One of the great benefits of working for yourself is the opportunity to provide products and services for anybody and from anywhere -- but if you find yourself inhabiting the same chair in your home office day after year (and year after year), you may feel like you've simply traded one cubicle for another. Here are some tips for embracing your independence by taking your business on the road in an RV.
Selecting the Right Vehicle
The first decision you need to make is how many people your RV must comfortably accommodate, and how much time you expect to spend in it each day. If you really want to create a home away from home for an entire family, you may have to consider a relatively pricey Class A recreational vehicle. These mobile homes carry all the amenities, from plumbing and electricity to full-scale home entertainment setups. RV dealers at sites like http://www.orangewoodrv.com/ can point you toward a used RV for sale.
If you're traveling on your own and you plan to do most of your daytime work from local coffee shops via your laptop, you might need nothing more than a Class B van camper. This option may feel less "home-like" than a Class A, but it's also more maneuverable and fuel-efficient. Trucks and vans can also carry little trailers designed for short-term or long-term camping.
The type of vehicle you select may also have an impact on where you can stay overnight and on non-driving days. For instance, some of the fancier RV parks restrict their clientele to deluxe Class A motor homes, while others will only accept relatively new models. If you plan to explore back roads and off-road camping options, then you'll need a smaller vehicle with a relatively high ground clearance, preferably one with all-wheel drive.
If your business depends on Web and phone connectivity, you'll need to equip yourself accordingly before you hit the road. Pay attention to each cellular provider's coverage map -- does it include the zones you plan to explore? If it doesn't, then be prepared for serious roaming charges or even total signal blackouts. If you decide to venture into these area regardless of cellular coverage, you may need to invest in a satellite Internet setup for your vehicle.
For most freelancers, wi-fi is sufficient to get daily work done, but you'll want to think about how to access that wireless signal. Many RV parks advertise wi-fi availability, but the signal is often weak and slow due to multiple campers trying to use it at once. If you want to use RV park wi-fi, your best bet is to access it during daytime hours. That's because campers returning from their daytime adventures tend to use bandwidth-hogging applications (such as streaming video) in the evenings.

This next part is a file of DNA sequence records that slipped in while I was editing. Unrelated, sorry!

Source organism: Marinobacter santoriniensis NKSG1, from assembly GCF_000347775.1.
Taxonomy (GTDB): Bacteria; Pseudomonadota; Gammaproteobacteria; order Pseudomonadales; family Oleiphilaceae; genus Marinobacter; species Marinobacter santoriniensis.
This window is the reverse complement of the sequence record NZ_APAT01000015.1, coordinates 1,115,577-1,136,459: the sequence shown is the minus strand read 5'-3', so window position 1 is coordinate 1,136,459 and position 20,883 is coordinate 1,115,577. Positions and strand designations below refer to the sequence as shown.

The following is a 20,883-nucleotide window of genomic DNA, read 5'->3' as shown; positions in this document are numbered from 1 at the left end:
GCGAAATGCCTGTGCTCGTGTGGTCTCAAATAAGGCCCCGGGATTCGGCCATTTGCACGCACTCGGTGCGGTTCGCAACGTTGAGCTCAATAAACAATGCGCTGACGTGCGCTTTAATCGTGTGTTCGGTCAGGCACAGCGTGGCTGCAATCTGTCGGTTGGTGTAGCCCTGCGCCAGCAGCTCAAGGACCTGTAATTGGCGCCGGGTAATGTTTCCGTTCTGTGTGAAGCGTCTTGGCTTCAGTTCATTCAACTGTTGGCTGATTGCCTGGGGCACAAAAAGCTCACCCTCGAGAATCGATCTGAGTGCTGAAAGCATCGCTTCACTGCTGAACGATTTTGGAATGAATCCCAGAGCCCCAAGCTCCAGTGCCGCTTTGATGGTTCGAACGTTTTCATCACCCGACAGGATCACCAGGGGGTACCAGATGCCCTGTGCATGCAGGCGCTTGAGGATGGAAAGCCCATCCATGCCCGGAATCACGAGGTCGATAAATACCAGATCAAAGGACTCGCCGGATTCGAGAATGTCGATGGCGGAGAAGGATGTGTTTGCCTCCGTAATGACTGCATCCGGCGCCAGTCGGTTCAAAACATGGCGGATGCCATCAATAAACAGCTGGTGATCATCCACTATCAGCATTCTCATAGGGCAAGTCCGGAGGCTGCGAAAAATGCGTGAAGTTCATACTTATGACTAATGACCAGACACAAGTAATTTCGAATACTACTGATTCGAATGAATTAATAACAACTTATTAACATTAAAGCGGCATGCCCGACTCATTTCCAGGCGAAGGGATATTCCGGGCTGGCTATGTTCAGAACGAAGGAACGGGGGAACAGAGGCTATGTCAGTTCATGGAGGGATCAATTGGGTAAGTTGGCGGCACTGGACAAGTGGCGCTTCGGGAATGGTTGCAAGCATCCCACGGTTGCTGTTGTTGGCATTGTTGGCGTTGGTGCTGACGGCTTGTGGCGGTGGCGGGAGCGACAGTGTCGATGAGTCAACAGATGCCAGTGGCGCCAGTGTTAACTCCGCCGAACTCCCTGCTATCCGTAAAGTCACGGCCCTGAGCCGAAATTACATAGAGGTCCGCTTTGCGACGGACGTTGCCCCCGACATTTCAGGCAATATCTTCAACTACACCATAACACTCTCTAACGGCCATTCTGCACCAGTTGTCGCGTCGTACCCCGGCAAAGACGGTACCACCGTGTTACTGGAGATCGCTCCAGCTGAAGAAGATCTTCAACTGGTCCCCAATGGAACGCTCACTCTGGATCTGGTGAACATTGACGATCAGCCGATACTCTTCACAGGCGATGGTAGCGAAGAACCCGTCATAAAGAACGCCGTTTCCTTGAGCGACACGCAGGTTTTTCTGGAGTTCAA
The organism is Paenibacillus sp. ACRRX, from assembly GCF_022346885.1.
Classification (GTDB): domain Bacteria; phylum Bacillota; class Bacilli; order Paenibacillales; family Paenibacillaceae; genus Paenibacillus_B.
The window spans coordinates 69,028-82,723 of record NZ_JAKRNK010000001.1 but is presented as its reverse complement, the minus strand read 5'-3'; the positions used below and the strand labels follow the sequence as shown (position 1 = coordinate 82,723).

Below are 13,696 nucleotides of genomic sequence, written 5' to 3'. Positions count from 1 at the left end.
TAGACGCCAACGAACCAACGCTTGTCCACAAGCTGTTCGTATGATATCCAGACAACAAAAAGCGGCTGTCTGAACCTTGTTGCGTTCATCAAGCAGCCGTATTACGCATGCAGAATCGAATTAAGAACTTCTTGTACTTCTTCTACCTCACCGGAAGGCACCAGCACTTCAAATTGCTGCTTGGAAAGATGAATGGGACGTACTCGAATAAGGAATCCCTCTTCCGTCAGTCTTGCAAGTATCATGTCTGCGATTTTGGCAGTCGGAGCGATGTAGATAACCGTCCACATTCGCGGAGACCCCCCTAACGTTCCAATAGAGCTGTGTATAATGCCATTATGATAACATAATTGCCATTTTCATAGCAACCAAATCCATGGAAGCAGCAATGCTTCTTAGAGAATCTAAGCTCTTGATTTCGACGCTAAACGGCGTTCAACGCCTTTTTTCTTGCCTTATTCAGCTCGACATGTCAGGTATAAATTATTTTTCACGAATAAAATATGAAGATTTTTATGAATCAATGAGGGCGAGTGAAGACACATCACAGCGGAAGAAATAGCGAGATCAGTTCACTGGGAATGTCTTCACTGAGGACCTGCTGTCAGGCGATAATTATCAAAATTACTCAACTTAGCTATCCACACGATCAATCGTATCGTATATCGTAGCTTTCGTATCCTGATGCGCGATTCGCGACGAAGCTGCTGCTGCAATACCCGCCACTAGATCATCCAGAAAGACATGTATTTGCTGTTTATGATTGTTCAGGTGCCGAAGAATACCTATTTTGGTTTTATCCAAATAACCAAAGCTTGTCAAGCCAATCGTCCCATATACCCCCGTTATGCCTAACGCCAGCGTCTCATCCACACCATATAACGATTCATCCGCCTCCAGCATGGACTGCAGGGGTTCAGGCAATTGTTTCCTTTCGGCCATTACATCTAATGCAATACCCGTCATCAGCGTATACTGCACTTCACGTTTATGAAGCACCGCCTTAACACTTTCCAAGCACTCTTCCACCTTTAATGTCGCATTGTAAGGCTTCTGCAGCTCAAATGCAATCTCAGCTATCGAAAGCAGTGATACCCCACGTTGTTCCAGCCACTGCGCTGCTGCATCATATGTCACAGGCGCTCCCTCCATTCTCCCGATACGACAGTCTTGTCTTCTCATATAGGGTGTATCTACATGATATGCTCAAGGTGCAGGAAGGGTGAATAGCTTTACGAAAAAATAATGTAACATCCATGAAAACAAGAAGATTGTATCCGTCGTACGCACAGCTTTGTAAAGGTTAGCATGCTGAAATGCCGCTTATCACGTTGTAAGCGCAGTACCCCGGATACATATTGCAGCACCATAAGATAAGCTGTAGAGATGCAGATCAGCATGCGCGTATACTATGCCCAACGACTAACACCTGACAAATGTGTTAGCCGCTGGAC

Will you be trekking through or near cities and large towns? If so, you can usually find free wi-fi at local restaurants, cafes, libraries and other facilities. But you should maintain a local hotspot through your cellular provider. This not only ensures your productivity when there's no free wi-fi to be found, but it also allows you to create secure private connections for sensitive business transactions.
Storing Business Data
Working on the road can present serious storage-space challenges, especially where the storage of important information is concerned. If your home office is dominated by stacks of papers, you need to rethink your relationship with hardcopy documents so your vehicle won't be stuffed to the ceiling with them. Some smart strategies include:
- Going paperless with as many of your regular contacts as possible
- Scanning all your current hardcopies into digital form
- Doing all your billing and accounts receivable electronically, instead of taking checks
Once you choose the right vehicle for your needs, keep yourself connected with the right tools, and learn how to store documents efficiently, you may find RV life completely compatible with your freelance business. Have fun working on the road!Share